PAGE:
The Last Summer of the Garrett Girls, by Jessica Spotswood (June 5)
If you’re a fan of Spotswood’s historical fantasy series, you know the magic she can weave with sisters, and if you’re a fellow Wild Swans fan, you know what she can do with quiet, romantic contemporary. The best thing? Her newest merges both in a quadruple-POV story about a set of four sisters experiencing a summer that changes everything. There’s Des, who’d like to focus on something other than taking care of her family and their bookstore for once; Vi, who’s got a crush on the (taken) girl next door (who doesn’t like girls…does she?); Kat, whose idea of coping with facing her ex and his new girlfriend is to embark on a revenge romance; and Bea, who has had things all figured out for a long time now…but maybe doesn’t want those things anymore. The summer will change their lives, their loves, and maybe even their relationships with each other.

Mariam Sharma Hits the Road, by Sheba Karim (June 5)
What do you get when you put three Pakistani American teens (including a religious, closeted kid and a girl who scandalizes her parents with a Times Square billboard) on a road trip to the American south? I am dying to read this book (it has one of my favorite covers of the year) and find out. With stops including a Muslim convention, a college drag party, and the titular character’s own uncle’s house, where she hopes to learn more about the father she doesn’t know, this journey promises to be a memorable one.

Save the Date, by Morgan Matson (June 5)
Charlie’s thrilled her sister’s wedding is uniting all four siblings again, especially since their family home is about to go up for sale: it’s the perfect distraction from everything she’s looking to avoid. But nothing pans out as she’d hoped or expected, and the magical reunion is turning into something of an unmitigated disaster. It’s three days of misery, but it also may be exactly what Charlie needs to move on with her life, embrace her future, and accept that things are changing and that might not be the worst thing. Oh, and yeah, there’s a cute boy, because Morgan Matson would never let us down in that regard, God bless.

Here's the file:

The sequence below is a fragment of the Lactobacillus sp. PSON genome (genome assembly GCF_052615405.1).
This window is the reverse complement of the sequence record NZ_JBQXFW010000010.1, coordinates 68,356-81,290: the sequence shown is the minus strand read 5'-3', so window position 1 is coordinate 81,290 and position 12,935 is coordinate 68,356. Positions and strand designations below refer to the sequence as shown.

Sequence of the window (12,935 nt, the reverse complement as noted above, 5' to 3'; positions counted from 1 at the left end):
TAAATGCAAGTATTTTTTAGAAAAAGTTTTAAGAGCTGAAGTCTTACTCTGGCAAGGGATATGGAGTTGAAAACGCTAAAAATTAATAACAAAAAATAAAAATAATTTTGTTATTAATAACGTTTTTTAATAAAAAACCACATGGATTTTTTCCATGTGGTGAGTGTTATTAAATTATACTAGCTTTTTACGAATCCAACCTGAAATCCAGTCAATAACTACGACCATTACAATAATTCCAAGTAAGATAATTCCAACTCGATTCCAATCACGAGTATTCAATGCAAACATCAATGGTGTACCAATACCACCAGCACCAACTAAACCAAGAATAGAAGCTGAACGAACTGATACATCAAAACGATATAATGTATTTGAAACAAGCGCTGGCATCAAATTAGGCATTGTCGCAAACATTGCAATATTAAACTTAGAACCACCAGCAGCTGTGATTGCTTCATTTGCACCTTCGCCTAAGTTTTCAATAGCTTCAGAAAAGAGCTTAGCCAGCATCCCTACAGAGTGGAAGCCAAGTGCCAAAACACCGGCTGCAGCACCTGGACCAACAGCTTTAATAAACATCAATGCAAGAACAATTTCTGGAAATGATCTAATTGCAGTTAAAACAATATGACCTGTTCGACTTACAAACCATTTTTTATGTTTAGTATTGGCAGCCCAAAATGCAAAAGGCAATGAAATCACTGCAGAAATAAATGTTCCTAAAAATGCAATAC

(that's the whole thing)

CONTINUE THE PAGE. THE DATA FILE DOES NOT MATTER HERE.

Final Draft, by Riley Redgate (June 12)
Redgate has become one of my favorite authors to watch in the last couple of years, and this may be my favorite of her premises yet. Sci-fi writer Laila is used to being an overachiever at her craft; she has always been her writing teacher’s shining star. Then he’s replaced by Dr. Nazarenko, who’s both extremely successful (Pulitzer, anyone?) and extremely picky and critical. Laila’s determined to keep up and please her new professor, no matter how ridiculous the assignments seem, and how far they push past her personal limits. But how much can Laila possibly be expected to suffer for her art? And hey, what if the entire concept of suffering for your art is total crap, anyway?

The Fall of Innocence, by Jenny Torres Sanchez (June 12)
Eight years ago, Emilia was attacked in the woods behind her elementary school, and she’s been suffering for it ever since. Yes, she’s done her best to block out the memories, but it’s impossible to escape the effect of the trauma, the recollection of what it felt like to choke on her own blood, or the feeling that it’s the crows who watched over her that day who saved her and continue to do so. Still, she’s doing her best to move on and forget Jeremy, the boy responsible for the attack, and enjoy life with her family and boyfriend. Then she learns new information about the identity of her attacker, and everything Emilia’s been burying is forced to the surface.

Your Destination is on the Left, by Lauren Spieller (June 26)
The road trip YA jumps to the next level in Spieller’s fun, artsy, heart-filled debut, which stars an artist named Dessa who travels around the country with her family of nomads and their caravan, ruled by the mantra “Always keep moving.” But Dessa isn’t sure she wants to keep moving. Now that she’s been rejected from every college to which she’s applied, and she finally has a chance at an internship that feels like the only thing that could create a positive turn in her future, she wants to settle down, learn all she can, and experience a life that’s a little less transient. But shaking up the plan doesn’t sit well with her family, or with Cyrus, the caravan member she’s been crushing on hard who seems to be reciprocating her feelings.

Learning to Breathe, by Janice Lynn Mather (June 26)
Indira tries hard to live by her grandmother’s rules, but she is her mother’s daughter, and trouble seems to find her wherever she goes…including to her aunt’s home in Nassau, where she’s been sent to live. Now she has an unwanted pregnancy to hide, no support, no money, and no guidance outside of hand-me-down pregnancy books. She’s desperate for somewhere she can be safe and nurtured, and when she stumbles onto a yoga retreat, she may find in it not just the home she’s been seeking, but the family she and her fetus so badly need.

For even more contemporary for your radar, check out You’ll Miss Me When I’m Gone, by Rachel Lynn Solomon (January 2), Truly Devious, by Maureen Johnson (January 16), Nothing Left to Burn, by Heather Ezell (March 13), Along the Indigo, by Elsie Chapman (March 20),  Not if I Save You First, by Ally Carter (March 27), Stay Sweet, by Siobhan Vivian (April 24), and Little Do We Know, by Tamara Ireland Stone (June 5)!